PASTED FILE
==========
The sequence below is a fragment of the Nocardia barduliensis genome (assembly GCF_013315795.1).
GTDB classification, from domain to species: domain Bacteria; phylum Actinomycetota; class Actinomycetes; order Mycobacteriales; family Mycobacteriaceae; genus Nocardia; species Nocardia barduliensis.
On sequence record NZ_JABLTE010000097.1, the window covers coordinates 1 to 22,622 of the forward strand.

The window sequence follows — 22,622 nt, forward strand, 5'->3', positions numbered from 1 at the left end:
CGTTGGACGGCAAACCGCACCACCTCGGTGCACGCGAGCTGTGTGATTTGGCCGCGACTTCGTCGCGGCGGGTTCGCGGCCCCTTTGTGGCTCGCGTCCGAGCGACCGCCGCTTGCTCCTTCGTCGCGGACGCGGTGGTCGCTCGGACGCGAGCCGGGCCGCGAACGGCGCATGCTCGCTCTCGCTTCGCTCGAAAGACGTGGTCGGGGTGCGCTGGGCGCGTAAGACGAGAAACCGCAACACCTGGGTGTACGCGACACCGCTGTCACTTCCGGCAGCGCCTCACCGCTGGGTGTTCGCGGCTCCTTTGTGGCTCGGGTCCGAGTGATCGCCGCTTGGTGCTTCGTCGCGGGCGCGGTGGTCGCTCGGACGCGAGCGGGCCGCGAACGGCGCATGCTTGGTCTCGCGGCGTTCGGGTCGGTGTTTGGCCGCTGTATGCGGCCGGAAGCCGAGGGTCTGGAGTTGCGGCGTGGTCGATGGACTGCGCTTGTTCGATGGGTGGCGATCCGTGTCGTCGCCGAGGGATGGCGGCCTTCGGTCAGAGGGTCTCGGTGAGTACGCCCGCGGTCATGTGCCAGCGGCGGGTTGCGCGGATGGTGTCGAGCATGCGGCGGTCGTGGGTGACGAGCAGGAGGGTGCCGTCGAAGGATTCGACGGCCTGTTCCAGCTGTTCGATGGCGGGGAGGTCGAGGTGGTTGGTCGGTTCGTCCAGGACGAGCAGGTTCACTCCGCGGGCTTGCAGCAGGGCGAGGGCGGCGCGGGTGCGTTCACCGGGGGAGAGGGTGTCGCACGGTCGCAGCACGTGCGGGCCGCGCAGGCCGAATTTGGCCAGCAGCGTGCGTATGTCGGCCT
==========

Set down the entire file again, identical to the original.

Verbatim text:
The sequence below is a fragment of the Nocardia barduliensis genome (assembly GCF_013315795.1).
GTDB classification, from domain to species: domain Bacteria; phylum Actinomycetota; class Actinomycetes; order Mycobacteriales; family Mycobacteriaceae; genus Nocardia; species Nocardia barduliensis.
On sequence record NZ_JABLTE010000097.1, the window covers coordinates 1 to 22,622 of the forward strand.

The window sequence follows — 22,622 nt, forward strand, 5'->3', positions numbered from 1 at the left end:
CGTTGGACGGCAAACCGCACCACCTCGGTGCACGCGAGCTGTGTGATTTGGCCGCGACTTCGTCGCGGCGGGTTCGCGGCCCCTTTGTGGCTCGCGTCCGAGCGACCGCCGCTTGCTCCTTCGTCGCGGACGCGGTGGTCGCTCGGACGCGAGCCGGGCCGCGAACGGCGCATGCTCGCTCTCGCTTCGCTCGAAAGACGTGGTCGGGGTGCGCTGGGCGCGTAAGACGAGAAACCGCAACACCTGGGTGTACGCGACACCGCTGTCACTTCCGGCAGCGCCTCACCGCTGGGTGTTCGCGGCTCCTTTGTGGCTCGGGTCCGAGTGATCGCCGCTTGGTGCTTCGTCGCGGGCGCGGTGGTCGCTCGGACGCGAGCGGGCCGCGAACGGCGCATGCTTGGTCTCGCGGCGTTCGGGTCGGTGTTTGGCCGCTGTATGCGGCCGGAAGCCGAGGGTCTGGAGTTGCGGCGTGGTCGATGGACTGCGCTTGTTCGATGGGTGGCGATCCGTGTCGTCGCCGAGGGATGGCGGCCTTCGGTCAGAGGGTCTCGGTGAGTACGCCCGCGGTCATGTGCCAGCGGCGGGTTGCGCGGATGGTGTCGAGCATGCGGCGGTCGTGGGTGACGAGCAGGAGGGTGCCGTCGAAGGATTCGACGGCCTGTTCCAGCTGTTCGATGGCGGGGAGGTCGAGGTGGTTGGTCGGTTCGTCCAGGACGAGCAGGTTCACTCCGCGGGCTTGCAGCAGGGCGAGGGCGGCGCGGGTGCGTTCACCGGGGGAGAGGGTGTCGCACGGTCGCAGCACGTGCGGGCCGCGCAGGCCGAATTTGGCCAGCAGCGTGCGTATGTCGGCCT